It’s game over for this year’s E3 but what’s the final score?
We put the question to Yves Guillemot, the chief executive of Ubisoft Entertainment, a French company he co-founded in 1986 and guided to its current ranking as the world’s third-largest game publisher (after Activision-Blizzard and Electronic Arts) with franchises such as “Assassin’s Creed,” “Rayman Raving Rabbids,” and “Splinter Cell.”
From his perch in Montreuil-sous-Bois, an eastern suburb of Paris, Guillemot has built a reputation as an astute trend-spotter who was nimble in capitalizing on the Wii and DS craze then heard a hit in the dance-game craze and delivered “Just Dance,” a franchise that has sold more than 28 million copies.
Here are six major trends that will affect the games players will see in the coming months.
1) THE SECOND SCREEN: “Video games played on home television sets will increasingly incorporate another mobile screen,” Guillemot said.
Nintendo’s Wii U console, scheduled to launch later this year, will have a tablet controller toward the end of this year. The 6.2-inch touch screen will be used to display game information that’s not on the big TV screen.
A good example is Ubisoft’s “Zombiu,” which uses the Wii U GamePad touch screen as a way for players to access their inventory and pick locks or to use as a motion detector or minimap. A reviewer from Kotaku went so far as to say, “It’s the game that made me finally see the potential of the Wii U’s special second screen.”
Microsoft, with its SmartGlass software, will make use of existing touch screen devices, including iPads and smartphones. Users who download an application on the devices can turn their tablets or cellphones into a game controller or a screen that can display “companion content” for other forms of entertainment. Think team stats during a live sports game, or actor bios during a movie.
Sony has similar plans for its PlayStation Vita handheld game console.
2) NON-STOP GAMING: “The game doesn’t stop,” Guillemot said. “You’ll be able to pick up the game continuously, anytime and on multiple devices.”
Game developers are creating game “experiences” that let players check into their game from their cellphones, tablets, Web browsers or consoles. Players can configure their teams on a tablet, buy new uniforms on a cellphone and play a match on a console or computer. Progress in the game is saved in the “cloud,” so players can pick up where they left off, regardless of which device they last used.
3) SOCIAL GAMING: It’s not just for Facebook anymore. Game developers and console companies are building plenty of social hooks into their products, Guillemot said. Nintendo on Sunday announced Miiverse, a social network for players of its Wii U console. The Sims City, coming out in February 2013, will let players affect the outcome of neighboring cities operated by friends. Cultivating a crime-ridden, smog-filled city, for example, will boost the crime and pollution in their friends’ cities. The franchise, which had always been single player, will let players form alliances and trade resources – much like real cities.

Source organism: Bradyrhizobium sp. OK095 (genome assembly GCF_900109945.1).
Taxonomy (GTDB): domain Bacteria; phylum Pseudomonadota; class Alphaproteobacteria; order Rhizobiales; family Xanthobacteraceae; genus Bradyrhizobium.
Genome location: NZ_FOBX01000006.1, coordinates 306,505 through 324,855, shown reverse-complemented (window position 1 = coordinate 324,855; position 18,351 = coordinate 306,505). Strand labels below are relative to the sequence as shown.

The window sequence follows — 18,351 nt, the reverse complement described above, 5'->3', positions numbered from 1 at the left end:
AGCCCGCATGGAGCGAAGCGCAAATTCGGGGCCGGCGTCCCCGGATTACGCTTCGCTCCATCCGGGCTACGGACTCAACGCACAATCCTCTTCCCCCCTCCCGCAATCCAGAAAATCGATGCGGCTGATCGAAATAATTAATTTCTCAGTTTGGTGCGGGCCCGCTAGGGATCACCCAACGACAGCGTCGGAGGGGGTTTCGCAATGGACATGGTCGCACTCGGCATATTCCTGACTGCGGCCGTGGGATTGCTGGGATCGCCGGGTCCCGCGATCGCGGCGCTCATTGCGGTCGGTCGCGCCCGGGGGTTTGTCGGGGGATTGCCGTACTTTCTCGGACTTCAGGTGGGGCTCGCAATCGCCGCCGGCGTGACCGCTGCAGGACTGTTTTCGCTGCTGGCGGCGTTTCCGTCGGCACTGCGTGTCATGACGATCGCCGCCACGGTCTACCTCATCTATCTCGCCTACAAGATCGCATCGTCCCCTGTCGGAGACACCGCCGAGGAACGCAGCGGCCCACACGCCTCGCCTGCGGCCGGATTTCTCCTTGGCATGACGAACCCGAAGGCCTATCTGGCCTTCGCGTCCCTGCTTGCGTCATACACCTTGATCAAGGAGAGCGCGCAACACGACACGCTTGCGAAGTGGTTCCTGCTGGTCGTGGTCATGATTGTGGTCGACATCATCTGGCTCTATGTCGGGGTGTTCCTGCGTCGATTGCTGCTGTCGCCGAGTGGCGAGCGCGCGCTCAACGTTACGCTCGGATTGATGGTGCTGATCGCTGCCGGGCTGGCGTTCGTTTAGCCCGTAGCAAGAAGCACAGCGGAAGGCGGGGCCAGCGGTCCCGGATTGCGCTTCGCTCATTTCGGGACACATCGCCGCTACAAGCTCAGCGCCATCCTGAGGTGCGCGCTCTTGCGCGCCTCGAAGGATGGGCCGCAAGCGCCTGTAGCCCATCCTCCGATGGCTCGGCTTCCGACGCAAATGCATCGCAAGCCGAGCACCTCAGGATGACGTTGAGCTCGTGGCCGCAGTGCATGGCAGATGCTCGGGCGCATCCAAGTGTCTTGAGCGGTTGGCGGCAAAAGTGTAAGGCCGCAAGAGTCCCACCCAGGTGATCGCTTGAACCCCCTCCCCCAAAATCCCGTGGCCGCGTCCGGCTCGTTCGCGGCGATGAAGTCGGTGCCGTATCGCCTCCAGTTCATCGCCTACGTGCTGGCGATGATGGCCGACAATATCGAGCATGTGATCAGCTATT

4) ASYNCHRONOUS MULTIPLAYER GAMING: Having a social experience is great. But not everyone has the luxury of being able to play together at the same time – so-called “appointment gaming,” where guilds get together at a specific time, for example, to stage a raid.
So developers are cooking up ways to get players to interact without having to pick up their controllers at the same time, Guillemot said. A player can leave messages or a challenge for another gamer to pick up when they log in. Or, to complete quests, they can send help requests that friends can respond to at a later time.
This is a common staple in Facebook games, where players check in for a few minutes at a time, often not at the same time. Now, that feature will be increasingly built into other types of games, Guillemot said.
5) COMPANION GAMING: No, that doesn’t mean a “Women of Warcraft” dating site. It’s a term that was thrown around in great profusion at E3 this year and it refers to developers creating “side content” for major franchises.
One example is “Ghost Recon: Commander,” a social game released on Facebook at the same time Ubisoft released ”Ghost Recon: Future Soldier.” Progress in the Facebook game helped players unlock new weapons in the main console game, for example.
Developers can also explore separate story lines, say of a minor character, in mobile versions. Or configure a football team on an iPad app that they can later use to play in the console game. The idea is to have players engage in the game wherever they happen to be.
“We want you to be able to play on any screen that’s nearest to you,” Guillemot said.
Of course, the “companion content” has to be appropriate for the device, he cautioned. It may not be ideal, for example, to be playing a full-featured console game on a cellphone.
6) FREE GAMES: Game publishers are increasingly enamored with so-called “freemium games” that give players a limited version of the game for free, but charge for extras.
For players, that can be both good and bad. The nice thing is that people can get a taste of a game before they decide to spend money on it. How many times have you paid $60 for a game, 0nly to discover that you hate it once you’ve had a chance to play it for 15 minutes?
The downside, of course, is that players can wind up spending a lot more than $60 over time — paying 99 cents for a power-up here, $2 for a weapon there, and so on. For some, the price tag can add up to hundreds of dollars. This is why Nintendo has refused to pursue this model, referring to it as a “gotcha” scheme for players.
That said, if players can exercise some self-restraint in clicking the in-game “buy” button, the good news is that there will be more choices available to players than ever before.
– Alex Pham
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